CSC Belgium provides IT services and custom software development. They make a point to tackle challenges and succeed thanks to the developers they employ. The management of their skills is then a part of their assets.
We continue to schedule meetings with key people at companies developing software in order to observe and learn how they currently manage the skills of their developers. Three weeks ago, Martin and I went to CSC Belgium to meet Yves Jonckheere, Senior Consultant and coordinator of the development center. Here are some of his insights and challenges in skills management.
Honestly, before meeting its BeLux managing director, Philippe Jaeken, we didn’t know much about CSC. We quickly did our homeworks to learn more about them. To summarize, CSC seems as big as IBM from our point of view. On their website, they explain what they do as “we do amazing things“. After reading about the kind of projects they have led, and more so after meeting them, we can believe that. Precisely, CSC Belgium provides customers in the industry and government with solutions crafted to meet their strategic goals and enable them to profit from the advanced use of technology.
Currently, CSC Belgium employs about than 500 persons. They manage several projects in different technologies such as .Net, or Delphi, but their main focus is Java EE, that they use in many projects for different customers from federal administrations or ministries to insurances and banks.
Developer profiling is not an option
When they discuss with their customers, CSC needs to know exactly what the developers can achieve. They even provide the developers’ resumes to their customers. But having up to date resumes in not only useful for sales, it is also an intern knowledge base to know who to call when they needs specific expertise.
Practically, a competency manager keeps tracks of the developers’ skills and their participation to projects in a database. The tracking is based on their resumes, each person being responsible to keep his own up to date. The competency manager is then a contact point for all project managers needing a specific profile, or specific technical skills.
While the competency manager is in a central position, he’s not the only reference. There are the common de facto hub persons who are there from a long time and a kind of living references. Developers naturally turn to them when they’re looking for an expert on some topics.
The human hub is a natural strategy of skills management but it is a kind of single point of failure. That’s why CSC has developed an official hub: the Java community. The community allows developers active on very different project (and in different location) to meet with others using the same technology.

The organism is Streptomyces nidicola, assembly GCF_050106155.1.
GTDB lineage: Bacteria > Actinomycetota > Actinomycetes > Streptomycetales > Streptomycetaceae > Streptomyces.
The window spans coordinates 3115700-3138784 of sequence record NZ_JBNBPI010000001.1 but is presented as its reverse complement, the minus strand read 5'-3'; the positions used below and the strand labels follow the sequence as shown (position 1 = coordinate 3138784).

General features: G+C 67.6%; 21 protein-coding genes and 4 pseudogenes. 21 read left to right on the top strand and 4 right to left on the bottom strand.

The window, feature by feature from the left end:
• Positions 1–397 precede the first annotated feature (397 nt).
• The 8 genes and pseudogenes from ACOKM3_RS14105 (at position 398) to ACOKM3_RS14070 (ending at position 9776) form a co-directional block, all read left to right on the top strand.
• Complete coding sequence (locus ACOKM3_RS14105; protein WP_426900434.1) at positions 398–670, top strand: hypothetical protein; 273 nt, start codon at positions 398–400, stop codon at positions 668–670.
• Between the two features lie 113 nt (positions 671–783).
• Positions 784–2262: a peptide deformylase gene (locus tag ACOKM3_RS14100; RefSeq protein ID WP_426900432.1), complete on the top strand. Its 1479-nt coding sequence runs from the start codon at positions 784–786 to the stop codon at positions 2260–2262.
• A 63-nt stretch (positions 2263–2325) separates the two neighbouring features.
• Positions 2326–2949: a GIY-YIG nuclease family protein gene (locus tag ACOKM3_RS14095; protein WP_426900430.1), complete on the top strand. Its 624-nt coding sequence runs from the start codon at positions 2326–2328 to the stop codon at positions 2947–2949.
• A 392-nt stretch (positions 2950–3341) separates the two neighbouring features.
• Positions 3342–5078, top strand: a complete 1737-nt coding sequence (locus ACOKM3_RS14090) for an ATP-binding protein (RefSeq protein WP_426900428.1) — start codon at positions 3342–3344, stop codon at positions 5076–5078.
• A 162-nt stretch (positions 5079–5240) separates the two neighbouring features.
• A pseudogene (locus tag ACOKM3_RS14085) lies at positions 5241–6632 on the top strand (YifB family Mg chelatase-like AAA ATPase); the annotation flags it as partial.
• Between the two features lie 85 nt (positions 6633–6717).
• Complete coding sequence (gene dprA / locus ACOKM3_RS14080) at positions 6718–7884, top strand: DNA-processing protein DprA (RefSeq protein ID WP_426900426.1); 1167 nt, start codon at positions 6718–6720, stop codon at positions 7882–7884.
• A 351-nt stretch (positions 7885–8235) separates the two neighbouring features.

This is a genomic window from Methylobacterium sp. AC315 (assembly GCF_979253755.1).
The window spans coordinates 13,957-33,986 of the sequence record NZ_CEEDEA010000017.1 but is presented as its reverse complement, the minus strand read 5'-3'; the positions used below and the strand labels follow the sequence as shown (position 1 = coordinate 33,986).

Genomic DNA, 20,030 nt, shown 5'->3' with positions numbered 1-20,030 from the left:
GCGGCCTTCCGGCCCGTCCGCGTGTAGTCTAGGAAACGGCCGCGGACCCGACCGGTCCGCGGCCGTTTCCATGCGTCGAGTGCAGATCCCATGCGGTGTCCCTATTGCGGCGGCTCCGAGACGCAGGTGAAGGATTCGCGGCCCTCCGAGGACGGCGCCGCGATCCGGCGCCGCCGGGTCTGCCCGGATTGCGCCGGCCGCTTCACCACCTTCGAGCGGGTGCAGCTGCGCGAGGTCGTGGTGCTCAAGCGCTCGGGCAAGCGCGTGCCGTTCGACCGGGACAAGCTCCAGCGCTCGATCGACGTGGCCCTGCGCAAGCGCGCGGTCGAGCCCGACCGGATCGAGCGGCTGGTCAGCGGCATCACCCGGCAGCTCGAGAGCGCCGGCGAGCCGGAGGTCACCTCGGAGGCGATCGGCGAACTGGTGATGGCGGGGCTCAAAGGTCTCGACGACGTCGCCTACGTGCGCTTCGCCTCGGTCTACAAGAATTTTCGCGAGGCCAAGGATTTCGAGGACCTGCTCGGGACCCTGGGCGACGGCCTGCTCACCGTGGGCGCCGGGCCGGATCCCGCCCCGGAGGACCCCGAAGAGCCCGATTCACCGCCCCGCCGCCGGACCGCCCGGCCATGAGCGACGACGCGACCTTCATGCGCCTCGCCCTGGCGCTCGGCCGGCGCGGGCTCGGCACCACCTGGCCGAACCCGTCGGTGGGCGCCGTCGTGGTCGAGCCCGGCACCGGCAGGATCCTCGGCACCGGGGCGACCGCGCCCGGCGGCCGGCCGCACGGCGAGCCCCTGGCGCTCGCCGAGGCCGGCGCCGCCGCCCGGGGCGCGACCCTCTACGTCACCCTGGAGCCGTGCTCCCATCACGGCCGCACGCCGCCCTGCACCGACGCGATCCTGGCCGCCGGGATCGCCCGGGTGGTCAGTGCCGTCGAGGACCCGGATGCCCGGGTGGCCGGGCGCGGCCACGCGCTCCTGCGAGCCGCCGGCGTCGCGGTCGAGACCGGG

The community is composed of the developers themselves. It is led by one developer in charge of the organization of the events, during which developers meet and exchange knowledge. They are usually organized around a few topics presented by the developers. They are also the prefered moments to detect possible synergies between the different projects and teams.
The community is very adequate to initiate knowledge transfer, but it is not a training program in itself. It doesn’t allow a developer to completely develop a new skill. To support the personal development of developers, CSC has put in place a whole strategy composed of training, coaching and assessment.
Each developer has the freedom to follow a few days of training around the topic of its choice each year, in compliance with a general personal development plan. When some projects require very specific skills, an ad-hoc program is then organized for the developers assigned to those projects.
By CSC, everybody is followed by a coach, a person outside of its direct hierarchy. A coach follows several coachees in a same time. It is a person of reference with whom the coachee can discuss about its personal development or any other topic (technicals or not).
Twice a year, an assessment of the developer work on the project is done by his project manager. The coach get the results of the appraisal, and can then setup with the developer a set of actions to resolve any lack of knowledge (for example by setting up a training plan).
CSC wants to develop further their current skills management and provides to their developers a way to keep track of their evolution in order to:
- increase their learning capacity,
- make it easier to keep the resumes up to date
- improve their coaching follow-up,
- increase the knowledge transfer between the developers, and
- improve risk mitigation.
Those challenges are totally in the philosophy of the company and its motto, as doing “amazing things” requires investing in skilled and motivated persons.
We would like to extend our thanks to Philippe and Yves for their insights on CSC Belgium skills management.